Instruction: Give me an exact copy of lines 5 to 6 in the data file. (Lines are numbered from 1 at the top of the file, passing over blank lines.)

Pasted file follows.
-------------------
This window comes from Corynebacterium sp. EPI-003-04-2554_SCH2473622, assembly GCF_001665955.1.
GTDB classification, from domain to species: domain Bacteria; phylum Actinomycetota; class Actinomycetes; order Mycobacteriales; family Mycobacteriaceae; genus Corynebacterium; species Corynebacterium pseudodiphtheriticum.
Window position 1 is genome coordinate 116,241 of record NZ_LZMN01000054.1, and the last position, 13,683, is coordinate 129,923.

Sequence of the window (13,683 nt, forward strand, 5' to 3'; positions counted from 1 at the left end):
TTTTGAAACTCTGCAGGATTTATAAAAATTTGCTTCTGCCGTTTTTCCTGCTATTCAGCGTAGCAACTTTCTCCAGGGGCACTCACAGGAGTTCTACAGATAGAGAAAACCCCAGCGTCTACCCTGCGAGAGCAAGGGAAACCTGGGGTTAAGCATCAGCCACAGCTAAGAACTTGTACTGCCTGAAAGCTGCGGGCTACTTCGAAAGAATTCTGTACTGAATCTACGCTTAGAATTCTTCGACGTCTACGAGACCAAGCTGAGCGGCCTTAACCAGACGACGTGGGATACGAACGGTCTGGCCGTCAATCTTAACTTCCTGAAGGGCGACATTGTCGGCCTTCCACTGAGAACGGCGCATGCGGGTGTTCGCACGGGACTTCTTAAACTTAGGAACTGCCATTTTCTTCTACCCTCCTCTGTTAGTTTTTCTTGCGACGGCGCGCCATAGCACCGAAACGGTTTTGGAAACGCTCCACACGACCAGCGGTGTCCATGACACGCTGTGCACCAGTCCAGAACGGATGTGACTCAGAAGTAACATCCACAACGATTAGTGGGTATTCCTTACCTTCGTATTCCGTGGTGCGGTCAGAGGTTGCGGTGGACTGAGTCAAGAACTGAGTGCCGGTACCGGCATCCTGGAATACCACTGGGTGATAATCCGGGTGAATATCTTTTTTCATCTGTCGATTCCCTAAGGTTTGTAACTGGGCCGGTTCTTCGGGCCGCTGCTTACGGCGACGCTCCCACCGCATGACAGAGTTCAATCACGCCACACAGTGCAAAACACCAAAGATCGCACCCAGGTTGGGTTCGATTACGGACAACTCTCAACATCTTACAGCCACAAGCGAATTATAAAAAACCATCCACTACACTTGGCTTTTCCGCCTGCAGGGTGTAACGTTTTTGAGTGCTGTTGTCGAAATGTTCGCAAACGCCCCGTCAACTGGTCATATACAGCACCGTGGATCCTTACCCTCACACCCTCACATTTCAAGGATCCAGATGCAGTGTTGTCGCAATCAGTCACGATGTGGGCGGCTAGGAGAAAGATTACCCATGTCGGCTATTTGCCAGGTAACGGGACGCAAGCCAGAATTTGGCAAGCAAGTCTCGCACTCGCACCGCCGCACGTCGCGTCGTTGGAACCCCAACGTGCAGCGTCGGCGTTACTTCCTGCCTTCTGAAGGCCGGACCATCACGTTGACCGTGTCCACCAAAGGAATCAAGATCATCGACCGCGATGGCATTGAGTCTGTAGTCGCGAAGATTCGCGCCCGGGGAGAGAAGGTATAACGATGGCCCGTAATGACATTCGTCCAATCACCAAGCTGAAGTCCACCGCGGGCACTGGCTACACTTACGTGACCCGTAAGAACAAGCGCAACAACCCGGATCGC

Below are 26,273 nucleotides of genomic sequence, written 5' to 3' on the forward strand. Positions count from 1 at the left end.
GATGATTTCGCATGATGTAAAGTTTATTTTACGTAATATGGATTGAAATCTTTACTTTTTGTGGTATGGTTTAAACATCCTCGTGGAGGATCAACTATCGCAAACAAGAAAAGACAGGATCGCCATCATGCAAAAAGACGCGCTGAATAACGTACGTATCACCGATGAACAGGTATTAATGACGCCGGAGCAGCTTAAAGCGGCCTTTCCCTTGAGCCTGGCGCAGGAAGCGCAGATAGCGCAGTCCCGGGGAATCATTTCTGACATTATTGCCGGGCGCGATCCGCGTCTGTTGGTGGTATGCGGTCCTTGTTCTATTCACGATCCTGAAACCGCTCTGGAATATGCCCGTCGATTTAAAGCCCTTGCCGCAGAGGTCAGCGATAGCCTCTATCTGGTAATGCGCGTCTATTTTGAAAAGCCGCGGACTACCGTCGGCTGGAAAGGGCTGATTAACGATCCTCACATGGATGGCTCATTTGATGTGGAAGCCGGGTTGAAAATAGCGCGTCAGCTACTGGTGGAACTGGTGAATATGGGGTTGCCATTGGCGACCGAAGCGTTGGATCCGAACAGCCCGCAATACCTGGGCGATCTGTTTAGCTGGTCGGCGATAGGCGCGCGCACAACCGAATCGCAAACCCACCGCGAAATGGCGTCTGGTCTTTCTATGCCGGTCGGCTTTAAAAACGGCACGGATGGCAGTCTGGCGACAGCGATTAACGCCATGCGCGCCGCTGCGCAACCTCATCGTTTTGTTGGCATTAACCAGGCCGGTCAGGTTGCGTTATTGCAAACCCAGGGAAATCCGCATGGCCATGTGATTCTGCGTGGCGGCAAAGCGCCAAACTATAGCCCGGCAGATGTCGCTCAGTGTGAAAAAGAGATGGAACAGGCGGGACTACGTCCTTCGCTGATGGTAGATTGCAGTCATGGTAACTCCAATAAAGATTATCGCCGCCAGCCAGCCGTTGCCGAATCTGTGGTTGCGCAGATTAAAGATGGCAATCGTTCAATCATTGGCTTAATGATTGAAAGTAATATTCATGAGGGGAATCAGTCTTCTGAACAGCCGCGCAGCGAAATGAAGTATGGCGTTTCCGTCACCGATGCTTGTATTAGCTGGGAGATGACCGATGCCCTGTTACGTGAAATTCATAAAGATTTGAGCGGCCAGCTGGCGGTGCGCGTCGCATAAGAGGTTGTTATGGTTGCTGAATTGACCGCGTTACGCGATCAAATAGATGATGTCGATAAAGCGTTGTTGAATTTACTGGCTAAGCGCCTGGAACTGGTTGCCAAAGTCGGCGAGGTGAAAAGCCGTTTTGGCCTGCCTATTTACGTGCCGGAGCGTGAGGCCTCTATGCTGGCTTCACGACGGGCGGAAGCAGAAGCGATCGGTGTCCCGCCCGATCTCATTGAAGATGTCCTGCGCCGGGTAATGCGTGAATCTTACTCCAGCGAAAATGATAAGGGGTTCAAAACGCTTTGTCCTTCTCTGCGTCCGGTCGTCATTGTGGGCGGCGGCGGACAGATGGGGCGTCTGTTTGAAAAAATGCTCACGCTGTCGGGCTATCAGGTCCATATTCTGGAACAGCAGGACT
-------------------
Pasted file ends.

TTTTGAAACTCTGCAGGATTTATAAAAATTTGCTTCTGCCGTTTTTCCTGCTATTCAGCGTAGCAACTTTCTCCAGGGGCACTCACAGGAGTTCTACAGATAGAGAAAACCCCAGCGTCTACCCTGCGAGAGCAAGGGAAACCTGGGGTTAAGCATCAGCCACAGCTAAGAACTTGTACTGCCTGAAAGCTGCGGGCTACTTCGAAAGAATTCTGTACTGAATCTACGCTTAGAATTCTTCGACGTCTACGAGACCAAGCTGAGCGGCCTTAACCAGACGACGTGGGATACGAACGGTCTGGCCGTCAATCTTAACTTCCTGAAGGGCGACATTGTCGGCCTTCCACTGAGAACGGCGCATGCGGGTGTTCGCACGGGACTTCTTAAACTTAGGAACTGCCATTTTCTTCTACCCTCCTCTGTTAGTTTTTCTTGCGACGGCGCGCCATAGCACCGAAACGGTTTTGGAAACGCTCCACACGACCAGCGGTGTCCATGACACGCTGTGCACCAGTCCAGAACGGATGTGACTCAGAAGTAACATCCACAACGATTAGTGGGTATTCCTTACCTTCGTATTCCGTGGTGCGGTCAGAGGTTGCGGTGGACTGAGTCAAGAACTGAGTGCCGGTACCGGCATCCTGGAATACCACTGGGTGATAATCCGGGTGAATATCTTTTTTCATCTGTCGATTCCCTAAGGTTTGTAACTGGGCCGGTTCTTCGGGCCGCTGCTTACGGCGACGCTCCCACCGCATGACAGAGTTCAATCACGCCACACAGTGCAAAACACCAAAGATCGCACCCAGGTTGGGTTCGATTACGGACAACTCTCAACATCTTACAGCCACAAGCGAATTATAAAAAACCATCCACTACACTTGGCTTTTCCGCCTGCAGGGTGTAACGTTTTTGAGTGCTGTTGTCGAAATGTTCGCAAACGCCCCGTCAACTGGTCATATACAGCACCGTGGATCCTTACCCTCACACCCTCACATTTCAAGGATCCAGATGCAGTGTTGTCGCAATCAGTCACGATGTGGGCGGCTAGGAGAAAGATTACCCATGTCGGCTATTTGCCAGGTAACGGGACGCAAGCCAGAATTTGGCAAGCAAGTCTCGCACTCGCACCGCCGCACGTCGCGTCGTTGGAACCCCAACGTGCAGCGTCGGCGTTACTTCCTGCCTTCTGAAGGCCGGACCATCACGTTGACCGTGTCCACCAAAGGAATCAAGATCATCGACCGCGATGGCATTGAGTCTGTAGTCGCGAAGATTCGCGCCCGGGGAGAGAAGGTATAACGATGGCCCGTAATGACATTCGTCCAATCACCAAGCTGAAGTCCACCGCGGGCACTGGCTACACTTACGTGACCCGTAAGAACAAGCGCAACAACCCGGATCGC

Below are 26,273 nucleotides of genomic sequence, written 5' to 3' on the forward strand. Positions count from 1 at the left end.